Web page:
A Straight Shot of Politics

A blog from a gentleman of the Liberal political persuasion dedicated to right reason, clear thinking, cogent argument, and the public good.

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Location: Columbus, Ohio, United States

I have returned from darkness and quiet. I used to style myself as "Joe Claus", Santa Claus’ younger brother because that is what I still look like. I wrote my heart out about liberal politics until June of 2006, when all that could be said had been said. I wrote until I could write no more and I wrote what I best liked to read when I was young and hopeful: the short familiar essays in Engish and American periodicals of 50 to 100 years ago. The archetype of them were those of G.K. Chesterton, written in newspapers and gathered into numerous small books. I am ready to write them again. I am ready to write about life as seen by the impoverished, by the mentally ill, by the thirty years and more of American Buddhist converts, and by the sharp eyed people [so few now in number] with the watcher's disease, the people who watch and watch and watch. I am all of these.

Sunday, April 10, 2005

Let's See What Other Fun & Games We Have

On the "reform" of Social Security front:

By Rex Nutting, April 10, 2005 WASHINGTON (MarketWatch) - The Bush administration has spent millions of dollars in the past two months on its campaign to overhaul Social Security, narrowly skirting laws that prohibit spending of taxpayer funds to indirectly lobby Congress.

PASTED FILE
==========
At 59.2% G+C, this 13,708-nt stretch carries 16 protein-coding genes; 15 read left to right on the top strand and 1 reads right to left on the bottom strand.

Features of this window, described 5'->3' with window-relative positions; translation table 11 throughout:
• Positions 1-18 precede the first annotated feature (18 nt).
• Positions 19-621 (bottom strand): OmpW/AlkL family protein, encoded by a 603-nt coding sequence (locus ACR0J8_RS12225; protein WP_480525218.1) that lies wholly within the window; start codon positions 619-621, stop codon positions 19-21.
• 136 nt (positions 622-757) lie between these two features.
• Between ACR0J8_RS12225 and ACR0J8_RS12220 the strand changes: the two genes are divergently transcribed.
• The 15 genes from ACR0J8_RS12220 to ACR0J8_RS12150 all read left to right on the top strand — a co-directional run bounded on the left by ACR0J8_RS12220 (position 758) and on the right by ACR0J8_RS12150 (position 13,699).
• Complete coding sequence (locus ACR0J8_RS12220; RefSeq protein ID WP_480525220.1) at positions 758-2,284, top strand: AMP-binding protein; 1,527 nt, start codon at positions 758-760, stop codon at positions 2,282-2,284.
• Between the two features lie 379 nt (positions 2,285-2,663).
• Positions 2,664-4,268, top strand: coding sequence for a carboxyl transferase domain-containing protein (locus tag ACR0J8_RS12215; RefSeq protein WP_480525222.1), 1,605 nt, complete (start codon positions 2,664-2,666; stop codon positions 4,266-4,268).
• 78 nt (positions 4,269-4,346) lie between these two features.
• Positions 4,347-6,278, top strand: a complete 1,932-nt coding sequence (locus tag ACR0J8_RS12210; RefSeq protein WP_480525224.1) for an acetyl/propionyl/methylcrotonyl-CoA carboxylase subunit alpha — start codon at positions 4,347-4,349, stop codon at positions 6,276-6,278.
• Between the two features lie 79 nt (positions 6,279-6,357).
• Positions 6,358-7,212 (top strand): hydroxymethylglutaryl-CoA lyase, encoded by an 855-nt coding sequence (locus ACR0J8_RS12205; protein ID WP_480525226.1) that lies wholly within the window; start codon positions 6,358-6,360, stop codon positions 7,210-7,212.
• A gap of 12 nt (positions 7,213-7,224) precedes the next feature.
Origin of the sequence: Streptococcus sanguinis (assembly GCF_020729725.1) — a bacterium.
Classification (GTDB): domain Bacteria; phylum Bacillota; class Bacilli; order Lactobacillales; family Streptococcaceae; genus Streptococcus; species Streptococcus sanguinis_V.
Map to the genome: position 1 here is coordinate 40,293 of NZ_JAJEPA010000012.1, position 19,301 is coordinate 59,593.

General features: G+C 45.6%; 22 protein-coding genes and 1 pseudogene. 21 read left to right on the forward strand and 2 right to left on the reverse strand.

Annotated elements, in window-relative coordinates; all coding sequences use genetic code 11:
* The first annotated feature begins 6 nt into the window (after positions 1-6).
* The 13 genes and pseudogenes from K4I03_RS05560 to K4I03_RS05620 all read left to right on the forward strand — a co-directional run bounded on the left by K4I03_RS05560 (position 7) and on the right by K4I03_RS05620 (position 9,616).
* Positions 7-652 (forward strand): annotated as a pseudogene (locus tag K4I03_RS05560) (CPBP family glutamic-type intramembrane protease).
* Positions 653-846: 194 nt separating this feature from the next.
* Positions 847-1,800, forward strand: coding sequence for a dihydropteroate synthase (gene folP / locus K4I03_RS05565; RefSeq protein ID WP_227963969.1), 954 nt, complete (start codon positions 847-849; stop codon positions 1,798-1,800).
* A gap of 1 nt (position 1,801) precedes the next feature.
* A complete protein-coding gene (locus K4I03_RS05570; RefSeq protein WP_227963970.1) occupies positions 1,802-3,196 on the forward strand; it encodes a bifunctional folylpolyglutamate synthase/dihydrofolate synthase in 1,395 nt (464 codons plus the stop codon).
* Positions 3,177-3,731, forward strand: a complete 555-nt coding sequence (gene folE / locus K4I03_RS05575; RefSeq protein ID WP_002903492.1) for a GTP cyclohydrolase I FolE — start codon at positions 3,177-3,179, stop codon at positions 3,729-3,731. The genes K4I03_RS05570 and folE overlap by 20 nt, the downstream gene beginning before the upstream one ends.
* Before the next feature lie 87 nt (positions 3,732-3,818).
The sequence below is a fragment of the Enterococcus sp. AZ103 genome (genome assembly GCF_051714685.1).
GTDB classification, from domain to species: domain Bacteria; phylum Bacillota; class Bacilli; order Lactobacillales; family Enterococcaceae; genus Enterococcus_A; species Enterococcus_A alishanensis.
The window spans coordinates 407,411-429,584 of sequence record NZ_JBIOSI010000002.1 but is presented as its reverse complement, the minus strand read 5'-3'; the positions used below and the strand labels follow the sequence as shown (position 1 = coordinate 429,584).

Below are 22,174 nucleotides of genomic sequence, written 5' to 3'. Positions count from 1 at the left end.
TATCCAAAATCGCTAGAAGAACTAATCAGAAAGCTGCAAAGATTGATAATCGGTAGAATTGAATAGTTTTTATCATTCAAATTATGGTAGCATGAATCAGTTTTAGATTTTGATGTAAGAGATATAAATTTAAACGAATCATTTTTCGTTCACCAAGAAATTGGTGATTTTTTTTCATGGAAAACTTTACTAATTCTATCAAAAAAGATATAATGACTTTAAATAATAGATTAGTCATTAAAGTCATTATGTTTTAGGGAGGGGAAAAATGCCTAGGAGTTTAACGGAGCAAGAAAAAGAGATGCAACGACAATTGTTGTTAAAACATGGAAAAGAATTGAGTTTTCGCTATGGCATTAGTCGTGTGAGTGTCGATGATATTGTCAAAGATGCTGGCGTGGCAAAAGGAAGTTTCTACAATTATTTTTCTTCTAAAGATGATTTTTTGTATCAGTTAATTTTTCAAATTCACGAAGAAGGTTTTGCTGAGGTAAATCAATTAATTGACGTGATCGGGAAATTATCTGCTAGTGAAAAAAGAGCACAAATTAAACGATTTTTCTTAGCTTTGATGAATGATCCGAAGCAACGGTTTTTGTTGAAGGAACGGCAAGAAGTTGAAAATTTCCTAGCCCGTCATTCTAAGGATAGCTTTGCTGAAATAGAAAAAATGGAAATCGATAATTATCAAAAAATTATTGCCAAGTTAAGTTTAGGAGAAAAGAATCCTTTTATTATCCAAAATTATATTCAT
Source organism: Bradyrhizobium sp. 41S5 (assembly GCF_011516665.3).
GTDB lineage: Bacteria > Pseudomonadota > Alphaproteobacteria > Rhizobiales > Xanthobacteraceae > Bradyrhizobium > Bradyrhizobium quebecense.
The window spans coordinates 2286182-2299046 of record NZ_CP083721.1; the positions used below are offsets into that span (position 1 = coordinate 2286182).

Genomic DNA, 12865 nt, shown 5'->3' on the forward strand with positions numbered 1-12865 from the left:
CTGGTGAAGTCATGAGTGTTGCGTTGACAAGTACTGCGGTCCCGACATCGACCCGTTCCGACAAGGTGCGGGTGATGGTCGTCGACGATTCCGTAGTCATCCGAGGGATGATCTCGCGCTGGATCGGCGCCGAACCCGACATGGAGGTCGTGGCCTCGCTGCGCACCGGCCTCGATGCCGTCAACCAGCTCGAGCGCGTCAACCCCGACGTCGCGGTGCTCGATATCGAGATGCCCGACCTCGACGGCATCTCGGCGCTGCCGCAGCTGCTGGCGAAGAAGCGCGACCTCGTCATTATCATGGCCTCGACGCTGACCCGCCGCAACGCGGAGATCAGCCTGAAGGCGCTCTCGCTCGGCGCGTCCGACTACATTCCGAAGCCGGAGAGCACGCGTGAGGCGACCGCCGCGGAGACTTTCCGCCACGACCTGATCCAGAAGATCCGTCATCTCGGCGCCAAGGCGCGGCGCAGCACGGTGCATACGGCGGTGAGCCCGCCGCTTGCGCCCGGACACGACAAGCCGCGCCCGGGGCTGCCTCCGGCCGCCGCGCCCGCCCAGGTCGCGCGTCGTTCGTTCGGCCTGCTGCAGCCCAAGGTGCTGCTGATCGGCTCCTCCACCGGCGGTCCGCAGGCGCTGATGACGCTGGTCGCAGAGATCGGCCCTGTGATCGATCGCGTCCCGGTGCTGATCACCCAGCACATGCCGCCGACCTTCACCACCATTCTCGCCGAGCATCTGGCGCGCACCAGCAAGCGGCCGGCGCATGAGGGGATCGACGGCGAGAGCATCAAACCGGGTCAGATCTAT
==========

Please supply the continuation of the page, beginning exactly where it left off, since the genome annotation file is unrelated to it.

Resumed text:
President Bush, Vice President Dick Cheney and more than 20 other administration officials have blanketed the country since early February, delivering more than 100 speeches in 37 states in an effort to rally the public behind Bush's Social Security plans.

Although no hard figures on costs are available, rough calculations show the White House and other agencies have spent at least $2.2 million on the campaign so far....

At the Treasury Department, four full-time public relations aides have been hired to run the Social Security information center, nicknamed "the war room," that tracks congressional and public opinion.

The four aides coordinate public events, matching administration officials with congressmen and others who are sponsoring events across the nation. They also maintain a website that serves as a central clearinghouse for the administration's lobbying efforts.

The Treasury secretary is one of four administration officials who serve on the Social Security board of trustees. The Social Security Administration is an independent agency meant to be nonpartisan.

Even as the White House has excluded opponents of privatization from even the audience at its events, the administration forced the cancellation of one event on Social Security sponsored by liberal groups at the FDR Library in Hyde Park, N.Y., on the grounds that the speakers were one-sided against Bush.

Let's tease this out a little.

First, of all we have the soft and genial form of the thuggery from Europe in the 1930's where your partisans break up the same sort of rally of your opponents, as you create for yourself.